Friday, 6 August 2010

CD Reviews (The Straits Times, July-August 2010)

RCA Red Seal 88697548122

This album is one part of three recordings comprising previously unreleased material from the private collection of Vladimir Horowitz now housed in Yale University. Dating from 1946 to 1950, these “live” performances from Carnegie Hall represent the height of his phenomenal and often wilful prowess. The big work is Schumann’s Fantasy in C major (Op.17), which he played in his 1965 comeback recital. This 1946 version is freer and more rhapsodic, and ultimately more accurate.

Horowitz played Balakirev’s fearsome Islamey for only one season, and never recorded it commercially. His stupendous fingers manage it in 7 staggering minutes (most pianists go past 8) although there is a small cut, and a typically improvised ending more vulgar than the original. Chopin’s rapturous Barcarolle and Liszt’s Second Legend – with more outrageous Horowiticisms (re-writings to suit his own ends) complete this valuable anthology. The recorded sound quality is poor but willing beggars cannot be choosers.

BERLIOZ Symphonie Fantastique
Le Carnaval Romain
Anima Eterna Brugge / Jos van Immerseel
Zig Zag Territories 100101

It is almost a given that the French Romantic Hector Berlioz’s Symphonie Fantastique be performed by a large orchestra. Sir Roger Norrington’s revolutionary recording with the London Classical Players (EMI Classics) from 1989 changed all that. This performance of the 1830 masterpiece by Dutch fortepianist-conductor Jos van Immerseel and his small Belgian band (numbering under 50 players) is lively and lithe, but not lightweight. Shorn of the usual excesses, the music sounds freshly minted, giving the impression of hearing with new ears. Uncluttered textures also allow the instrumental details and refined playing to be better discerned.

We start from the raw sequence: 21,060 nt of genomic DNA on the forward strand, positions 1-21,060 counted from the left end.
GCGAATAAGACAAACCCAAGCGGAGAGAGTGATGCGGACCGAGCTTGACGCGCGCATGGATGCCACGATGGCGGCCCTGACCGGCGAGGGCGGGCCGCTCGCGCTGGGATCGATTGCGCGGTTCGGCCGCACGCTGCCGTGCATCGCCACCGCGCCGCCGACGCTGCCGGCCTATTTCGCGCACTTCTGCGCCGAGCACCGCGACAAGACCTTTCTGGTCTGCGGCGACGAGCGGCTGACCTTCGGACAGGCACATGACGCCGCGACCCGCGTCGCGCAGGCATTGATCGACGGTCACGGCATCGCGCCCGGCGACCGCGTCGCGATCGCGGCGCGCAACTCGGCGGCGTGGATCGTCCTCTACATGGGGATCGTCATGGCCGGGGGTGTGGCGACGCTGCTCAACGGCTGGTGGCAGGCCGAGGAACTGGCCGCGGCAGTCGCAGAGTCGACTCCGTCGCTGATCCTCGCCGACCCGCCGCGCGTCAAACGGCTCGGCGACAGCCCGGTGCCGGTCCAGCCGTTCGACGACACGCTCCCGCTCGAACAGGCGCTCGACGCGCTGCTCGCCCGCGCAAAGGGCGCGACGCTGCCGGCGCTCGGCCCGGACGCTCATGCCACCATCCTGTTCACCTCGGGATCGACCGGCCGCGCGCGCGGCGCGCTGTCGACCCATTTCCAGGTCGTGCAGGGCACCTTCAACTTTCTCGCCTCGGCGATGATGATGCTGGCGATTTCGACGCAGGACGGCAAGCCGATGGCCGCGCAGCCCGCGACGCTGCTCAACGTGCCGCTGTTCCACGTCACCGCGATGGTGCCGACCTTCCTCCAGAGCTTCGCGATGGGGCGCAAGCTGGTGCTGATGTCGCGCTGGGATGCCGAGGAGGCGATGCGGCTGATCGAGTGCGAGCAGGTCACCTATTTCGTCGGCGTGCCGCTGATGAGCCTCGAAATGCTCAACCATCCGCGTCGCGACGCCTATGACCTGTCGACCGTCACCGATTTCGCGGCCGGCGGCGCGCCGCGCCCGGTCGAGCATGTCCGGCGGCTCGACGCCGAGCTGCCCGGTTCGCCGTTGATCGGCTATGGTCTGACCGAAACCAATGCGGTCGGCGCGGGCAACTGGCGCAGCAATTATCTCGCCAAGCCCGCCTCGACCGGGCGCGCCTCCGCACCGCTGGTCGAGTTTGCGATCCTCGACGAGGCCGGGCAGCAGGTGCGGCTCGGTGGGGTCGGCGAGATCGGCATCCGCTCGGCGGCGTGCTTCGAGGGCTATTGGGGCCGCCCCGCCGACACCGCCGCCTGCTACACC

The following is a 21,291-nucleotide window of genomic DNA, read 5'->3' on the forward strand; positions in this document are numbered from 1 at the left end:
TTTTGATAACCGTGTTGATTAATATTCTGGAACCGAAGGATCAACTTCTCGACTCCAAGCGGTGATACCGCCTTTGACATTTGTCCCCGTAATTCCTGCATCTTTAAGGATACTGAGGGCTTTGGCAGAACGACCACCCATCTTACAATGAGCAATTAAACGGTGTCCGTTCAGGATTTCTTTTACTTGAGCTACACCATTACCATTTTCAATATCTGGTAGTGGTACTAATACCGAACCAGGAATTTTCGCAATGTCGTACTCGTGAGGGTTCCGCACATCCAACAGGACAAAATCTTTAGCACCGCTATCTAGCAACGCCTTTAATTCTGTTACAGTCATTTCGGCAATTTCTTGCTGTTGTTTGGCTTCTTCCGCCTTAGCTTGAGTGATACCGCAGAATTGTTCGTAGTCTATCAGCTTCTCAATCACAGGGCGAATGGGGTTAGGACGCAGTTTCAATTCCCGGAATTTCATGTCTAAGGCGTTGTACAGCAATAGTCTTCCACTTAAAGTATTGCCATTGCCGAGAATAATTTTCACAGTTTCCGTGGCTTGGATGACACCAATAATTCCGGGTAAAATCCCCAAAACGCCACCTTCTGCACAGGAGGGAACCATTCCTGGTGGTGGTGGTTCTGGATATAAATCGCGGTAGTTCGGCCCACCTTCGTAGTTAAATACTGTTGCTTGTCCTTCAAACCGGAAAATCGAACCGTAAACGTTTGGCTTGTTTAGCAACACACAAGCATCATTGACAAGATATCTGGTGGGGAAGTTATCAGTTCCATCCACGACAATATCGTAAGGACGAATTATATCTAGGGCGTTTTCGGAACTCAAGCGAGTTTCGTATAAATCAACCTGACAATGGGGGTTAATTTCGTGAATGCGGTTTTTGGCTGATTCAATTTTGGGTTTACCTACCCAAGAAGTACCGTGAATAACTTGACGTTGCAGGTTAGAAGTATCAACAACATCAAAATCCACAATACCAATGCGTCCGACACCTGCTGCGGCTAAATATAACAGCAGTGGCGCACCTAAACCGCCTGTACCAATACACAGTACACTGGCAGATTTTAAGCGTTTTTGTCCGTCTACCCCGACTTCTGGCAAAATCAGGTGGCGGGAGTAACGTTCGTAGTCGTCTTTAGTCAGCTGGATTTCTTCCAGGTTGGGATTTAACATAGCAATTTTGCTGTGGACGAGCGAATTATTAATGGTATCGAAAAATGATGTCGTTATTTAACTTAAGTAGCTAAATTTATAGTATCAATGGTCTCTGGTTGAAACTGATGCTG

They make a case for the grand piano to replace bells in the finale, Dream of a Witches’ Sabbath, a practice which Berlioz sanctioned. Unfortunately, the result is underwhelming. Instead of ominous tolling, one gets plain octaves, a disappointment. Has scholarship and the over-zealous quest for authenticity negated many decades of striving for effect, something the megalomaniac Berlioz would have approved? The popular Roman Carnival Overture receives an ebullient reading, which makes this recording well-worth hearing.

No comments: